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The Philodoxer
Thoughts on writing and publishing, and the various sources of entertainment...
A weekly column by Abel G. Peña, best known for his Star Wars work.

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THE PHILODOXER for 07/15/2007
Spaceballs: The Book Review!

"But King Roland decided he had to give in. What if they were serious? Sure, no one had been serious for the first eighty or so pages of this book! But he couldn't take the chance...."

After having read in the ballpark of a thousand books, rare is the one that can grab me by the balls and take off juggling. Spaceballs: The Book is such a novel.

Spaceballs: The Movie

Again I return to that species of literature sprung from the precise blending of commerce and idiocy-the movie novelization. This year's 30th anniversary of Star Wars has led me to the latest gem in my quest for the best in this worst of all possible genres: the adaptation of Mel Brooks' Spaceballs, the classic 1987 movie send up of the original Star Wars trilogy. Written by Jovial Bob Stine (a.k.a. R.L. Stine of Goosebumps fame), this pearl has earned a place in the rare pantheon of derivative literature that gives the parent a run for its spacebucks.

The challenges of this book were unique. Satire is often called the most difficult of all genres to write. But to simultaneously tackle the task of adapting a visual screwball comedy into the intellectual world of print would seem to bode ill, for a slapstick feature like Spaceballs bombards viewers with a Gatling gun of faster-than-Ridiculous-Speed one-liners and sight gags. Meanwhile, a novel telling the same vaudevillian story must rely on descriptions ... time-consuming descriptions that better be damn funny page after monochromatic page.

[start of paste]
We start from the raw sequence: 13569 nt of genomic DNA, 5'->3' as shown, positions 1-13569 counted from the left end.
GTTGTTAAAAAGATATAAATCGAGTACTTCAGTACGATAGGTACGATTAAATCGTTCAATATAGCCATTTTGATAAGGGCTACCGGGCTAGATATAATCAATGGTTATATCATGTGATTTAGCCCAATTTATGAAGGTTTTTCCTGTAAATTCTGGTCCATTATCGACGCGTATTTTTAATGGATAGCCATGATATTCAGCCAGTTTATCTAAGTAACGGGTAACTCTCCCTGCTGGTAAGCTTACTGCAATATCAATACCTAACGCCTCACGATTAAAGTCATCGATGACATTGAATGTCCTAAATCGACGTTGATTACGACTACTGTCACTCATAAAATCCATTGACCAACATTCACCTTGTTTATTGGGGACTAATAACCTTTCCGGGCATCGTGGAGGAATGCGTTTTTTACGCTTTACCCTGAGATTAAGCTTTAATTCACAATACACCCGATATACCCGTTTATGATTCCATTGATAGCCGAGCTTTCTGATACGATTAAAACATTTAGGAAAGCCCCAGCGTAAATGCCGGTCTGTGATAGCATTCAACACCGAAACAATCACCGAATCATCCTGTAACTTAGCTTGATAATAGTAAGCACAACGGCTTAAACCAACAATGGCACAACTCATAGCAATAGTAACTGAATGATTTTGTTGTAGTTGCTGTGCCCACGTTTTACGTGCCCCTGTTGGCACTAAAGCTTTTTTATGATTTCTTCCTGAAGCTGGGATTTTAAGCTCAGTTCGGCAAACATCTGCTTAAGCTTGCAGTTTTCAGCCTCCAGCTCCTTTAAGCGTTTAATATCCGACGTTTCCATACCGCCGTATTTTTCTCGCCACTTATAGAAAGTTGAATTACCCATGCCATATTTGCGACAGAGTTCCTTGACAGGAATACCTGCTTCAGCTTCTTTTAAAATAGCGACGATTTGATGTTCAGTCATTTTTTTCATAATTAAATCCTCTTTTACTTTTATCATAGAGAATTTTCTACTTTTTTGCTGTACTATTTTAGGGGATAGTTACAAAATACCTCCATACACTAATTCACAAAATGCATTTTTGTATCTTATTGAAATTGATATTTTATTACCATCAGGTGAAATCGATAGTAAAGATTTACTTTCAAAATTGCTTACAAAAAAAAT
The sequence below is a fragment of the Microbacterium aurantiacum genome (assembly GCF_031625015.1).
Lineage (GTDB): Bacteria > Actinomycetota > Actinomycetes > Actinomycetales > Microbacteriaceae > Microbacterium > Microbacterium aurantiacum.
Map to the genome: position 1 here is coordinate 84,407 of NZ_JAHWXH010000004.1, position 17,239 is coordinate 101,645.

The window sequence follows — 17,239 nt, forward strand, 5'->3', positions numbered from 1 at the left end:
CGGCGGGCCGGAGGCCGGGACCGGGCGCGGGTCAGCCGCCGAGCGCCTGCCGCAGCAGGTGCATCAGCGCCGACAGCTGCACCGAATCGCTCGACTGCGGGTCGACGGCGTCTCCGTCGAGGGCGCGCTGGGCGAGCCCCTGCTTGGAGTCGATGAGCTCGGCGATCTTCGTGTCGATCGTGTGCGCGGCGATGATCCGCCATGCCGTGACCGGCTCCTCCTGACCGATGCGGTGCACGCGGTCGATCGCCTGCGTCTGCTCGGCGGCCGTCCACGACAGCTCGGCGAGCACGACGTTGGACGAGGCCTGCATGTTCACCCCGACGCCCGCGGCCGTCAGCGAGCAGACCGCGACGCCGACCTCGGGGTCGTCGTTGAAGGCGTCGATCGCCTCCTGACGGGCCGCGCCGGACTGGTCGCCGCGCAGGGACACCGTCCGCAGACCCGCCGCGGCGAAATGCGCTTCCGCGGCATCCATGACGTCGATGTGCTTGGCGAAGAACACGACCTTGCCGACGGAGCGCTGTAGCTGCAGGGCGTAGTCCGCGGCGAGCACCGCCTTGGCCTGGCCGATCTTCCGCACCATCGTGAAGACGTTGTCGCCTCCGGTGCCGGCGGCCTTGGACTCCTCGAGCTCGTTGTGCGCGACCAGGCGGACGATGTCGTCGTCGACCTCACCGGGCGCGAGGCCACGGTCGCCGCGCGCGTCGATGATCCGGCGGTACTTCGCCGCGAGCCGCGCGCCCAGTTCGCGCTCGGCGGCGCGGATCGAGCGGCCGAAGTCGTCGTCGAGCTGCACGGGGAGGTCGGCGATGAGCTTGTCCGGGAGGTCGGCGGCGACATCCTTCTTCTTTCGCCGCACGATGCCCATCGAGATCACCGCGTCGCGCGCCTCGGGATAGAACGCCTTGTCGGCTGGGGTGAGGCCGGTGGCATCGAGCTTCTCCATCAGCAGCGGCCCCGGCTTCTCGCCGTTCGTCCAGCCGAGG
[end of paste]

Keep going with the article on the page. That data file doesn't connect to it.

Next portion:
The last good novelization I saw pull this off was the so-called adaptation of the Steve Martin vehicle The Jerk, and that "novel," crammed with pictures and resembling a 1st grade reader crossbred with a 99 joke book, didn't dare try to adapt the film into a conventional novel (not to mention its author, Carl Gottlieb, was one of The Jerk's original screenplay writers).

Despite this, Stine succeeds with Spaceballs: The Book. The jokes are funny, the punch lines timed, and above all else the pace breaks for no one. Sure, the line gets blurred between how much credit is owed to Brooks and how much to Stine, but that's the nature of this beast. Unlike the rote regurgitation of novelizations such as Ben Bova's THX 1138, Spaceballs: The Book takes advantage of the conventions of the novel to add an entire layer of entertainment to this story not present in the original film. Some jokes hit and some miss, but the same goes for the Spaceballs movie itself and satires in general, for that matter.

Forgivably, the book suffers one glaring setback. Under the imprint of kiddie publisher Scholastic Inc., the novel is castrated of the film's mild profanity and double entendres. Travesties include the murder of the Schwartz/genitalia gags and the punch line to the "desert combing" scene, although Stine is able to spin a saving substitute for "Major Asshole" and it's still open season on Druish Princesses. The novelization also has some exclusives, like an extended torture scene with Princess Vespa, a name for the Ludicrous Speed realm ("The Plaid Zone"), and new revelations about the mysterious Yogurt.

Spaceballs: The Book stands up to the test of being an eminently readable Star Wars parody, with or without knowledge of the film that spawned it. For lovers of Spaceballs, its 20th anniversary is a perfect opportunity to pick up this book and relive the madcap farce through a fresh helmet ... er, eyes.

Till next time, folks!

- Abel G. Peña

<< 07/01/2007 | 07/15/2007 | 07/29/2007 >>

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